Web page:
Jesus wanted to be associated with the Jews, but was constantly harassed by the pharisees and other members of the priestly classes, as well as Jews who didn't think he was the messiah. He held these people in contempt, and started his own Jewish sect.

And Moses lived among the Egyptian royalty, who had enslaved the Hebrews. Once Moses came to his senses, he didn't want to associate with these people either.

8) The main character takes part in a competition sanctioned by the school in which two teams of competitors must fly through the air to accomplish a special task. The main character soon becomes a legendary player and is regarded as the best to have ever competed.


Jesus was awfully good at raising the dead, healing the sick and turning water into wine and walking on water. He had a lot of competition from other would-be messiahs, and was considered the best. His greatest act was committed as he was above ground, and, after being resurrected and speaking to the apostles, he flew up to Heaven.

When the adult Moses is telling Pharaoh to let the Jews go, he plays "staff wars" against the Pharaoh's chief magician, considered to be the best in the land. The staffs turn into snakes, and Moses's staff eats the magician's.

9) It is hard to determine if one of the main character's adult overseers is actually a friend or a villain.

Jesus let Mary Magdalene wash his feet and hair. Some of the apostles didn't like this at all, and thought because she had been a whore that she was a really bad influence. And Jesus thought that Judas was both his best friend and is most closest advisor, until Judas betrayed him.

The Pharaoh started off as Moses' friend, but once Moses came to his senses they became enemies. Still, the pharaoh was ready to let the Hebrews go after a couple of the plagues, but in each occasion the Lord "hardened his heart."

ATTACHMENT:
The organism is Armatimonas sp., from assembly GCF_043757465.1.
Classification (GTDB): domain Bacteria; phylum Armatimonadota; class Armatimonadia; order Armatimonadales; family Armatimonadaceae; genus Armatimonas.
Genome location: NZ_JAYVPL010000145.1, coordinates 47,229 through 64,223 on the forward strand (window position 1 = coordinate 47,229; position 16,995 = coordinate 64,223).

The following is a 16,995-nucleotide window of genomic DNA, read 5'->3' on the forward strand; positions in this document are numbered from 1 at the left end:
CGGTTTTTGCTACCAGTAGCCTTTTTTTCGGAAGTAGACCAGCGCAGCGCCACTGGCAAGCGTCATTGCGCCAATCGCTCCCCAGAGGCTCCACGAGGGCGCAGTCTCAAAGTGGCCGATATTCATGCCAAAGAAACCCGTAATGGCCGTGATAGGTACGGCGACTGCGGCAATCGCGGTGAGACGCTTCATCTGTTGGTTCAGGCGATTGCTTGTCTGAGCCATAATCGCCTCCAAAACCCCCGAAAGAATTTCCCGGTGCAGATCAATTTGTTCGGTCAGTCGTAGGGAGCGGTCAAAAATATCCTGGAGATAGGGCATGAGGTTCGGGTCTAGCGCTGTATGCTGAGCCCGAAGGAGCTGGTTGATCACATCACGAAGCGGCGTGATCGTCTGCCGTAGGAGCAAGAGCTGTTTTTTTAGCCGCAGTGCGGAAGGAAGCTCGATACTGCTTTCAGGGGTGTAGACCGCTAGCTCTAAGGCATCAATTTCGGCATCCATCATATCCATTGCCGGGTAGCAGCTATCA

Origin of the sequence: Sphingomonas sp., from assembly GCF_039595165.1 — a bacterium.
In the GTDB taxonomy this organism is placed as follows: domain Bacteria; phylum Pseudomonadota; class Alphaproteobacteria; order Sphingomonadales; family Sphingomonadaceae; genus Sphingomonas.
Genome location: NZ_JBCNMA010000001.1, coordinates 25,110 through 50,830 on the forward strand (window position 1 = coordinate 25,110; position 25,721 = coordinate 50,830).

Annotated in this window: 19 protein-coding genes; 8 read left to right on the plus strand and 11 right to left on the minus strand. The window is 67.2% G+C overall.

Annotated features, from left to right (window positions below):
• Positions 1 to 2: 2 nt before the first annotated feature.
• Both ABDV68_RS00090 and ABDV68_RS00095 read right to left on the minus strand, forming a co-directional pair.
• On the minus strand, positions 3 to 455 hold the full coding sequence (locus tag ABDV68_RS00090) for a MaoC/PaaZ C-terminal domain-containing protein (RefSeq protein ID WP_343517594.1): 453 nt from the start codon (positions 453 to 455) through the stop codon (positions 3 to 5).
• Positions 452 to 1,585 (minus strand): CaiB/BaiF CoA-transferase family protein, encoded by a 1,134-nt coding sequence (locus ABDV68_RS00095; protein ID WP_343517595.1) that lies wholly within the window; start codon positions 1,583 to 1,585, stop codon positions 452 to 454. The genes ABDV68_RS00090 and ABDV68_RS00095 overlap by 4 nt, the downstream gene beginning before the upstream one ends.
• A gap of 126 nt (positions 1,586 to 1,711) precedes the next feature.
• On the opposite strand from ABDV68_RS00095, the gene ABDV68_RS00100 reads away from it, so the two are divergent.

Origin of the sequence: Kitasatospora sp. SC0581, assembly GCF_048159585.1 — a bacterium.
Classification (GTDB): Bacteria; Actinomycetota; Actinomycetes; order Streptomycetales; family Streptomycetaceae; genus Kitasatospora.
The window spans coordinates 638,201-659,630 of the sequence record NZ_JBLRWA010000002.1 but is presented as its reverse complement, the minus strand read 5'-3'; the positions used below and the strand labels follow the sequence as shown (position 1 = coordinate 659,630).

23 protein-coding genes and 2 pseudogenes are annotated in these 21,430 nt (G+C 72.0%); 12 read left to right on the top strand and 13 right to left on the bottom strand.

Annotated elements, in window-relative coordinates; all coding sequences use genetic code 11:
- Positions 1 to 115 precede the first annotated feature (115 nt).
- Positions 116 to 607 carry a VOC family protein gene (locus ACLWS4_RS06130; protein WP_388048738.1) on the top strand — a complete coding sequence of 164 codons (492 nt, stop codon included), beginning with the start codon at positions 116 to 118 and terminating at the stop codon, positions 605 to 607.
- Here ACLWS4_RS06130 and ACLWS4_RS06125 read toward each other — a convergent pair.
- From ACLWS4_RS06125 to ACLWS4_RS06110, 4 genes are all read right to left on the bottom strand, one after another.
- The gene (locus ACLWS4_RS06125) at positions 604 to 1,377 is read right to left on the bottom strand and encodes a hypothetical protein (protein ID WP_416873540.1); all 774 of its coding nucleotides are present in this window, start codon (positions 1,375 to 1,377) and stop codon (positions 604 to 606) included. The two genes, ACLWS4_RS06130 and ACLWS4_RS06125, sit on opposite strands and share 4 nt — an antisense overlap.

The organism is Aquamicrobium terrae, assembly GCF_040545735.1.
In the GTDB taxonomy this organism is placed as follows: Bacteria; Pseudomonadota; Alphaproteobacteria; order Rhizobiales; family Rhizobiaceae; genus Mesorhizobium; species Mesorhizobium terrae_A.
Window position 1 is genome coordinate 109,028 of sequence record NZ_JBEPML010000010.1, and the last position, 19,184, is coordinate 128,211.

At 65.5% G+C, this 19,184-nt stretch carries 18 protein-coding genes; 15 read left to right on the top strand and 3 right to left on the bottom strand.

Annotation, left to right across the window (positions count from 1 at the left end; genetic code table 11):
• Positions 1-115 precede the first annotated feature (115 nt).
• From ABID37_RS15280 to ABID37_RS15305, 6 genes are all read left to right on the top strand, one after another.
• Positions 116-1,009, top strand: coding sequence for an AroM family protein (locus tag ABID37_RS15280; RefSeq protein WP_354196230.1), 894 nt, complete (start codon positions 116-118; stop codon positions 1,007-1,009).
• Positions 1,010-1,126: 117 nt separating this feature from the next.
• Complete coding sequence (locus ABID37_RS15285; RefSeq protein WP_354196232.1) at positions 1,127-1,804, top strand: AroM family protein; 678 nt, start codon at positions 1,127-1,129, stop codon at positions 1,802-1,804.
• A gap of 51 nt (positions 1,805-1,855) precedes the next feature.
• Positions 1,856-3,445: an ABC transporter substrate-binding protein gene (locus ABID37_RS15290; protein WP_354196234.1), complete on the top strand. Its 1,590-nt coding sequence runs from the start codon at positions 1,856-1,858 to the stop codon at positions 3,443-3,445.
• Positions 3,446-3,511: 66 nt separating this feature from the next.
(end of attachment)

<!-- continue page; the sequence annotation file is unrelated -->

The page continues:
10) The adults at the school are aware that the main character is the only hope to defeat an upcoming, evil menace which threatens the world, and they monitor his progress carefully.


Well, all of the apostles believed that Jesus was bringing the New Age into existence and that it would ultimately overthrow the Romans.

The Hebrews counted on Moses to deliver them from slavery, and he did it.

So you see? Both books were CLEARLY based on the New Testament. And Exodus. :P


.

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Post by FNAWrite » 25 Mar 2013, 13:23

lespaulgeek, your argument is pretty weak. In addressing the first cont4ention you plainly misconstrue the meaning of "gifts" you go on in following points to make such solid arguments as "for all we know", "might have", "probably" and "assume that" as well as citing to similarities to a third, different book as illustrating a similarity between the two compared books.

Meant to be humorous I suppose

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Post by Okiekim » 25 Mar 2013, 14:17

+1000, Lespaulgeek! Great comparison!

I could also add the both Ender's Game and Potter shares the New Testament's themes of martyrdom, redemption, resurrection from the dead, corrupt authority figures, perseverance in the face of overwhelming odds, salvation, virgins, and Important Things Happening Inside Caves. :D

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Post by lady_charlie » 27 Mar 2013, 21:30

DATo wrote:
lady_charlie wrote:Heart of Darkness and Apocalypse Now

Fuenteovejuna and Murder on the Orient Express

maybe I will stick to what I do best - reading!
Hi lady_charlie,

Actually, there is a bit of a difference with regard to the first example you cite. There was never any attempt on the part of Francis Ford Coppola to dismiss the fact that Apocalypse Now was based on the Conrad novel. He even used the same name, 'Kurtz', to drive the point home that this was based on the same theme as Heart of Darkness. If asked, as Rowling was, what inspired this movie I can imagine Coppola saying, "What? Are you kidding? Isn't it obvious?" Now, can you imagine Coppola saying, "I haven't any idea where my inspiration came from." In that event, wouldn't YOU be saying ... "What? Are you kidding? Isn't it obvious?" to Coppola?

Oh !!! Please don't give up on movies!!! If you haven't seen it do yourself a favor and pick up the movie, The Red Violin. This is a film which was not based upon a book, but if it had been it would have been a blockbuster best seller in my opinion. I am on a crusade to make sure everyone on the planet sees this movie *LOL*
Well, I didn't mean I was going to give up on movies, I meant I was going to refrain from writing the Great American Novel.

The Red Violin, eh?
I will look for that.

Hey - got another one. West Side Story and Romeo and Juliet.

Oh, I get why Apocalypse Now didn't fit - because Coppola did it on purpose.

-- 27 Mar 2013, 21:34 --

Oh hey - Theseus and The Minotaur and The Hunger Games